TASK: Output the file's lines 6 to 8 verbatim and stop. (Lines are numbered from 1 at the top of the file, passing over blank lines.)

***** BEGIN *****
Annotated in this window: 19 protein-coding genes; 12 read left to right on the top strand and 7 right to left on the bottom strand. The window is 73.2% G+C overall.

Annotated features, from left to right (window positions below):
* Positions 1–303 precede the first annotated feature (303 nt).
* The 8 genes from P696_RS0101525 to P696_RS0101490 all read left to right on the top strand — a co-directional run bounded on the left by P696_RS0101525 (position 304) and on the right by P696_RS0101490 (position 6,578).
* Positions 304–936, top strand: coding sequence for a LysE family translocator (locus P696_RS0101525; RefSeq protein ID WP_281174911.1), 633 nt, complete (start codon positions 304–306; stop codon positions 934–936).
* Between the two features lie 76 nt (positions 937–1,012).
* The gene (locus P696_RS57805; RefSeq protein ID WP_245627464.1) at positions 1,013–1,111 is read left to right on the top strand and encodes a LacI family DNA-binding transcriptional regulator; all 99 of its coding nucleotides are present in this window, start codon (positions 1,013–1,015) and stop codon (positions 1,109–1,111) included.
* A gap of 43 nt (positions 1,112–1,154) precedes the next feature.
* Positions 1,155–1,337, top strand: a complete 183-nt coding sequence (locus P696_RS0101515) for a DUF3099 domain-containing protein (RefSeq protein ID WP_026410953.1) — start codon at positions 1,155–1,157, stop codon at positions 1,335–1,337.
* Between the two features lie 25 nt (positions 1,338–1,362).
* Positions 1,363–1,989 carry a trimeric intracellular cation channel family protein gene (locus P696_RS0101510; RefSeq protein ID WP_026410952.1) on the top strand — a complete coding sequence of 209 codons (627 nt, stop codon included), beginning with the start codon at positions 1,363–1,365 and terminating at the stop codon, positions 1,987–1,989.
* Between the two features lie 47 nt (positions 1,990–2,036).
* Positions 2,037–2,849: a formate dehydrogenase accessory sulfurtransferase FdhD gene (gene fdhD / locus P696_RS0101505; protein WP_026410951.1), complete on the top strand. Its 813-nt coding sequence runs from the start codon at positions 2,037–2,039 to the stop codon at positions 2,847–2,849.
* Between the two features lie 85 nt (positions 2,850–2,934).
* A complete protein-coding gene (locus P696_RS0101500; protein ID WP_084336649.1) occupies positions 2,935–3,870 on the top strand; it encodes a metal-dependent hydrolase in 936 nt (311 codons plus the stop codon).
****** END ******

* Between the two features lie 76 nt (positions 937–1,012).
* The gene (locus P696_RS57805; RefSeq protein ID WP_245627464.1) at positions 1,013–1,111 is read left to right on the top strand and encodes a LacI family DNA-binding transcriptional regulator; all 99 of its coding nucleotides are present in this window, start codon (positions 1,013–1,015) and stop codon (positions 1,109–1,111) included.
* A gap of 43 nt (positions 1,112–1,154) precedes the next feature.